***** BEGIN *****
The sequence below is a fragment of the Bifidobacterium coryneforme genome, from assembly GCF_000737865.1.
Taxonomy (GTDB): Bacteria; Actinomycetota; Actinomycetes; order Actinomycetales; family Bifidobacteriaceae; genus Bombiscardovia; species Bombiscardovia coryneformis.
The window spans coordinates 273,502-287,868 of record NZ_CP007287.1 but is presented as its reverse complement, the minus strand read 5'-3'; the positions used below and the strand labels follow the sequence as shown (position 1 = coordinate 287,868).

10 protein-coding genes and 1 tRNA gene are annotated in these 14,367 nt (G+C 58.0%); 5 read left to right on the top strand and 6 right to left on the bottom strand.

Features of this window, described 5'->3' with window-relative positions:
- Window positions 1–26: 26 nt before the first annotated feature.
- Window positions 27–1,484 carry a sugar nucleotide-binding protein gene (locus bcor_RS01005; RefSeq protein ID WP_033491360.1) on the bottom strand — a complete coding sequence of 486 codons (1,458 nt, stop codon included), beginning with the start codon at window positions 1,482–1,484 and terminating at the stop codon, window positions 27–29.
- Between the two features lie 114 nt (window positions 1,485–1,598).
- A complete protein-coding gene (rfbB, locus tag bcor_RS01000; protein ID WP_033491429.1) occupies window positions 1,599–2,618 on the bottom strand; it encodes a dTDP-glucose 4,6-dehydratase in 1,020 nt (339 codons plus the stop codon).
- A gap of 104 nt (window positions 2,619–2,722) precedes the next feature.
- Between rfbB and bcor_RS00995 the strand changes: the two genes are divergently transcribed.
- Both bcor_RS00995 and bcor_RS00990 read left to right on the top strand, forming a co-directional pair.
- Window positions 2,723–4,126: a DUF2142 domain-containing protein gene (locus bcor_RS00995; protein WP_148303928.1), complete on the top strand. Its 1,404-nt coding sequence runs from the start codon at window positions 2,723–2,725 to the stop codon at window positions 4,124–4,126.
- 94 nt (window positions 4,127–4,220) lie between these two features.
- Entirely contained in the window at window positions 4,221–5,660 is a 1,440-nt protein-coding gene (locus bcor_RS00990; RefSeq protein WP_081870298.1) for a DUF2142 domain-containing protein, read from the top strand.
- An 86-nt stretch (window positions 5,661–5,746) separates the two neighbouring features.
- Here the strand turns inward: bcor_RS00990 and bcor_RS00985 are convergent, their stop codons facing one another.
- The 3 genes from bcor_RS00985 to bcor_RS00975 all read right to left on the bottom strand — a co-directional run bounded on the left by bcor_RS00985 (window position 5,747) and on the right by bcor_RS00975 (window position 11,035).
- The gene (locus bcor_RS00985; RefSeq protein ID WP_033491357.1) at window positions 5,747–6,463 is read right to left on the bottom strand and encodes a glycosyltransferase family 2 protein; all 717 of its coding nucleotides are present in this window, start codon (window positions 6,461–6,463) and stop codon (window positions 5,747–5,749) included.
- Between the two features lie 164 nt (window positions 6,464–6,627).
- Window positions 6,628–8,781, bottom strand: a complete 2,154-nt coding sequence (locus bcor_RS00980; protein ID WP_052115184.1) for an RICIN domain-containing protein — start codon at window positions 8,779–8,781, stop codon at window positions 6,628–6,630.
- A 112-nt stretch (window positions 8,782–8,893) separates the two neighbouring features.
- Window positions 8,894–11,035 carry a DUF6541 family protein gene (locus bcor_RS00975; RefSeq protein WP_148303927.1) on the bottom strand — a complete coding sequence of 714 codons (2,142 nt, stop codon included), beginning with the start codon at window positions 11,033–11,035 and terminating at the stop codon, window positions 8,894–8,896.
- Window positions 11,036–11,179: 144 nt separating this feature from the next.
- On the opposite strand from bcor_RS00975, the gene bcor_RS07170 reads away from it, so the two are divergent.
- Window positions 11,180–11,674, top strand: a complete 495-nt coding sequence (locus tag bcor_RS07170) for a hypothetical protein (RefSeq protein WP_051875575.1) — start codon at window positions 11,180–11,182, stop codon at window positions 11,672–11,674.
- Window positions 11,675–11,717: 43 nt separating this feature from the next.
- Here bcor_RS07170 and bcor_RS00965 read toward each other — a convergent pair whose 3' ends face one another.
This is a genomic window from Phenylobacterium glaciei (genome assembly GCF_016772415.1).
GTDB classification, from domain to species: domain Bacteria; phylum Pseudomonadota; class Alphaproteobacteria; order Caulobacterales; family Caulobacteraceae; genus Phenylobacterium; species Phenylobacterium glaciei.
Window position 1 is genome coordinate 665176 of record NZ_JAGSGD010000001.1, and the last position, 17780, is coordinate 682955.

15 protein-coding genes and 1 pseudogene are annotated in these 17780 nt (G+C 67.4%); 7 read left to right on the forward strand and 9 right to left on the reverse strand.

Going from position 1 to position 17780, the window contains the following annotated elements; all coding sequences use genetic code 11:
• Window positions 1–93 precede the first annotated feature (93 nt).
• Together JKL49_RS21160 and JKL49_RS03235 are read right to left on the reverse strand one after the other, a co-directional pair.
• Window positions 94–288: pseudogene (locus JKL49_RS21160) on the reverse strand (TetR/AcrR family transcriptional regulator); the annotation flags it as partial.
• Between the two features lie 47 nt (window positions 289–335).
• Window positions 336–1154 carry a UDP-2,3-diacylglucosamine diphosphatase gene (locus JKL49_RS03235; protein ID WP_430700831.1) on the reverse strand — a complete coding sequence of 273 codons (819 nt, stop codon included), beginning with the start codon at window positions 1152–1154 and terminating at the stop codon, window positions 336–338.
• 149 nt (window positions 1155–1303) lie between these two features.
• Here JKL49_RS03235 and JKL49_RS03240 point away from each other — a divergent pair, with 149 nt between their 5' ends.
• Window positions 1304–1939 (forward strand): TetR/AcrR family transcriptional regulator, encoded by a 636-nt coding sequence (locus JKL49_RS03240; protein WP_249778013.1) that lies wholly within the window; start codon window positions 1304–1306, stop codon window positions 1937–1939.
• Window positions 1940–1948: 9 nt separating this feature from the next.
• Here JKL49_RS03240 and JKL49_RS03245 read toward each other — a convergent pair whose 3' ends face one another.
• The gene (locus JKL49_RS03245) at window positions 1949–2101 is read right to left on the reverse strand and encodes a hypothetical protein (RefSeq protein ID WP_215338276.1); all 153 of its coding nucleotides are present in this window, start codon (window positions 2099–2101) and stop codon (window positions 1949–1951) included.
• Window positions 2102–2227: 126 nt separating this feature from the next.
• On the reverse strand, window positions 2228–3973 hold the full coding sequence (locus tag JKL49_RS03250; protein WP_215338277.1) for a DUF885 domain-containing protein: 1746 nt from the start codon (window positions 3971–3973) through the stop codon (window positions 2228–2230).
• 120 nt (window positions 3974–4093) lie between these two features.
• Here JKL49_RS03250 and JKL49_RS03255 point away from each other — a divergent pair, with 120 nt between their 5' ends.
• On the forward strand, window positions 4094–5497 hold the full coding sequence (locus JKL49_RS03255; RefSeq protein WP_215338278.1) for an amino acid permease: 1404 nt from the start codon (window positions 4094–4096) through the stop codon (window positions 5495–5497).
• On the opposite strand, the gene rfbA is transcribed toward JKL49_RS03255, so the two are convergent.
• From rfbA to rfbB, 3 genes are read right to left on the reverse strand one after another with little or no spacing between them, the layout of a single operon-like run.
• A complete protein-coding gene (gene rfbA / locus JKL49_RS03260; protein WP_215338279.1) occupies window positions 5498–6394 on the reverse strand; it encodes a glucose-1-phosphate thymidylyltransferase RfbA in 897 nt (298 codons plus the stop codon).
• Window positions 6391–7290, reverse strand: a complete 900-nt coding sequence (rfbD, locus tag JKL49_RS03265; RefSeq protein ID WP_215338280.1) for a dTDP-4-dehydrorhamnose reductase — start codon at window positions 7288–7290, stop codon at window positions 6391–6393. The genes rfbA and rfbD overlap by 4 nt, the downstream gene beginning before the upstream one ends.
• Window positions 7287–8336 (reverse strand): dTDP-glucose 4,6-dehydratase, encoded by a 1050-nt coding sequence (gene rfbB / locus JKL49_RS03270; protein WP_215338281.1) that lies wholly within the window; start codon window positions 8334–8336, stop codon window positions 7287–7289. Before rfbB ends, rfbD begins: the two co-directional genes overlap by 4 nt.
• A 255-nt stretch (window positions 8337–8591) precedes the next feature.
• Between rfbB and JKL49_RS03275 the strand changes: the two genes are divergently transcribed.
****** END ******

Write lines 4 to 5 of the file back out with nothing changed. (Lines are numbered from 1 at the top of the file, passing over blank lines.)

10 protein-coding genes and 1 tRNA gene are annotated in these 14,367 nt (G+C 58.0%); 5 read left to right on the top strand and 6 right to left on the bottom strand.

Features of this window, described 5'->3' with window-relative positions: